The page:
After optimization, you can see we have much greater room for fluctuations in acuity and occupancy. You will find this isn’t always the case when doing optimizations however, as we’ll see next.

Simulating an Increase in Staffing Star Rating

So for my example facility you can see we have two overall stars. For a lot of markets, having less than 3 overall stars will have a negative effect on Part A admissions so getting one extra overall star could be very important. We can get a bonus star by getting our staffing stars up to four and we want to know how much that would cost. This would help answer the question: “Should we focus on increasing staffing or improving quality measures?” (Note that for this building, an additional quality star would result in a bonus star as well.)

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Our first hint should be the SEI of 89.7. That tells us right away that this is going to be expensive. The next thing to consider is what actions do we want to take. If you touch the blue circle or the section title “Adjusted Hours” you’ll see the cut point table. I’ve highlighted both where we are currently as well as three potential place we could go to get 4 staffing stars.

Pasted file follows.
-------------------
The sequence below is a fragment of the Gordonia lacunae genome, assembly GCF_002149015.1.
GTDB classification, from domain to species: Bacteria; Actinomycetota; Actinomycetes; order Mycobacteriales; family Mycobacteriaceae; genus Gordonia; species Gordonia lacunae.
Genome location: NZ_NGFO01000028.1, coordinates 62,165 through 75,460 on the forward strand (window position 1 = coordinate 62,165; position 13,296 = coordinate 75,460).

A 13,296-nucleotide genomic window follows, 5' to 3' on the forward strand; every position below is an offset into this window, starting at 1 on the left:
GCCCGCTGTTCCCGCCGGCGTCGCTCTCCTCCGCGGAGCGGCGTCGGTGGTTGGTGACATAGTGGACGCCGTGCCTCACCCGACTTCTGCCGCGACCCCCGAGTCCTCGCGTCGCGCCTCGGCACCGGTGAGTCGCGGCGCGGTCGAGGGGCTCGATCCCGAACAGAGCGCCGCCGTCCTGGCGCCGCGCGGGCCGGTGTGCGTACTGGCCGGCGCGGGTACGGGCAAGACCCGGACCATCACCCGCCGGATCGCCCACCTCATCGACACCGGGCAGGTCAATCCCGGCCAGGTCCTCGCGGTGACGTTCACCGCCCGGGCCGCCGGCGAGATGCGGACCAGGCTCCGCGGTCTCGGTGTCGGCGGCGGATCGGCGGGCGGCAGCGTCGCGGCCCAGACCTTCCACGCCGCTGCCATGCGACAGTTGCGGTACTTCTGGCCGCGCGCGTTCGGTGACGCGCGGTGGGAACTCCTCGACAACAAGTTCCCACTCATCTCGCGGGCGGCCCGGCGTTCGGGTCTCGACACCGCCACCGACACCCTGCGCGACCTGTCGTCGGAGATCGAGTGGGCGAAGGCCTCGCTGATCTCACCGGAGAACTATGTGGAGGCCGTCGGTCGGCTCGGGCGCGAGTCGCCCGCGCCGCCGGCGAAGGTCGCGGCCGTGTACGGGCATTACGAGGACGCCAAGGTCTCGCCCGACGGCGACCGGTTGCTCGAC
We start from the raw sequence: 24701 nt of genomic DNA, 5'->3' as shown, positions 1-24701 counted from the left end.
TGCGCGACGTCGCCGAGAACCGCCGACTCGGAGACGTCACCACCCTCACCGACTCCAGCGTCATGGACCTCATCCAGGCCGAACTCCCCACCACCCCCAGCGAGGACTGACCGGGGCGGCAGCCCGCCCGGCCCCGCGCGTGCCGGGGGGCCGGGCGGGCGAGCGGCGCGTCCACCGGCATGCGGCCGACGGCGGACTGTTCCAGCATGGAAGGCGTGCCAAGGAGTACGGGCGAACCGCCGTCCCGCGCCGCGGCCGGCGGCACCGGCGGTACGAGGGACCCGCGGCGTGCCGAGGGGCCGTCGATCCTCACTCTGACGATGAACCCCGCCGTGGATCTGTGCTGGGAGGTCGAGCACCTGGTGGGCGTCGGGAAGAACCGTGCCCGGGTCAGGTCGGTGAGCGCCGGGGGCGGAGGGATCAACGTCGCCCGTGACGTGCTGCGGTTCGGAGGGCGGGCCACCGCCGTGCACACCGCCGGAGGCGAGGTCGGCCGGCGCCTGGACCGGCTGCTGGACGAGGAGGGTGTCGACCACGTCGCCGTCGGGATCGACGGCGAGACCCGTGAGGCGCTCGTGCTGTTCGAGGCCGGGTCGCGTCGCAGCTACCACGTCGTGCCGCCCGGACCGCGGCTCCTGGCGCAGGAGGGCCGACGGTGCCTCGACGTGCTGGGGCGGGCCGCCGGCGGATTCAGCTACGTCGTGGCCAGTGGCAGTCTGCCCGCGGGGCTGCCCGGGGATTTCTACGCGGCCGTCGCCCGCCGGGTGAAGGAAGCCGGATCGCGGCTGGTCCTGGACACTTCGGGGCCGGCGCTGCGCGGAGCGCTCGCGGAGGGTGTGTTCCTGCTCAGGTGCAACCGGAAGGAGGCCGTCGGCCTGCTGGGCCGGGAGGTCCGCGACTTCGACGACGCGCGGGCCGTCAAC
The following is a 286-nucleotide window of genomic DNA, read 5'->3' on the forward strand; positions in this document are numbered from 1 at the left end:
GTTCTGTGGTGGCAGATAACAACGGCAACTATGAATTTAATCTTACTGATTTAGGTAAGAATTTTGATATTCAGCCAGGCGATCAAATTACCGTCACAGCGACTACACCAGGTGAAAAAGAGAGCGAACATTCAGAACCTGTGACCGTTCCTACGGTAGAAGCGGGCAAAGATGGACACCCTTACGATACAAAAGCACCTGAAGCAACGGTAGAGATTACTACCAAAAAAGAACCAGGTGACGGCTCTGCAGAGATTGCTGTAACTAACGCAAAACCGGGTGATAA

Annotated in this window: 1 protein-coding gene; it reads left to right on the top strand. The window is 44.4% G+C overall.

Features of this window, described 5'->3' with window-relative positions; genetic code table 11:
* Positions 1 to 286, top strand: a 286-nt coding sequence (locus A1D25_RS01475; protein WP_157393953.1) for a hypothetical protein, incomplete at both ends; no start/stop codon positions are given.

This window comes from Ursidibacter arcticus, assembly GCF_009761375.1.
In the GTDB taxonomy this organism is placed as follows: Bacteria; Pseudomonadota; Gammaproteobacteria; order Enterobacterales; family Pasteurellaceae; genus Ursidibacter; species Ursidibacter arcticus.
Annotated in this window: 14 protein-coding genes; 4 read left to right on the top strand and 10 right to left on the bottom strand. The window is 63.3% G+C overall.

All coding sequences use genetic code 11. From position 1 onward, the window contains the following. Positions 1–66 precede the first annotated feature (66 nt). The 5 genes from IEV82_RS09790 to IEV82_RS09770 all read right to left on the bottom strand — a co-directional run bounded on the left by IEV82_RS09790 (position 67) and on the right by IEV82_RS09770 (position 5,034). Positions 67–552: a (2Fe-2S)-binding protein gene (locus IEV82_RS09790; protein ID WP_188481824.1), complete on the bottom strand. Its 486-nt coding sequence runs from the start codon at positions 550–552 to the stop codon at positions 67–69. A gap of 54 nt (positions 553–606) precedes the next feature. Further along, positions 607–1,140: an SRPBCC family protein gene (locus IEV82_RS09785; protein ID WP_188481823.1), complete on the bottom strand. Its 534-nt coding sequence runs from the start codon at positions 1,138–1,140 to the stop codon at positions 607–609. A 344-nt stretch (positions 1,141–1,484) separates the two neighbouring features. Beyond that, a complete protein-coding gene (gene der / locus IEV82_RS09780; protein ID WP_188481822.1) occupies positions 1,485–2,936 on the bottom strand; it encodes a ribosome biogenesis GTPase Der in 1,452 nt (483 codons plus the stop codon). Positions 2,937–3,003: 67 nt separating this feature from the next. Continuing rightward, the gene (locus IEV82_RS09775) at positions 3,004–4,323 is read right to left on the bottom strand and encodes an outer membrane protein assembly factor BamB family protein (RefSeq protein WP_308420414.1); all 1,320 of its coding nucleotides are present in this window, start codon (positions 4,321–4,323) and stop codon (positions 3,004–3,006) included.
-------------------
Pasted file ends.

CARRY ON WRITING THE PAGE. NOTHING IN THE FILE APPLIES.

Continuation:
All we have to do now is change the dropdowns and compare the results. This type of analysis is called differential analysis: we don’t care about the exact dollar amounts, just which on is lowest. If we decide we’re actually going through with this, we would need fully loaded rates and we’d want to check facility acuity and caseload over time to see if this data accurately represents normal running conditions or is this quarter an outlier. In other words, this tool is pointing you in a direction only. Due diligence is important.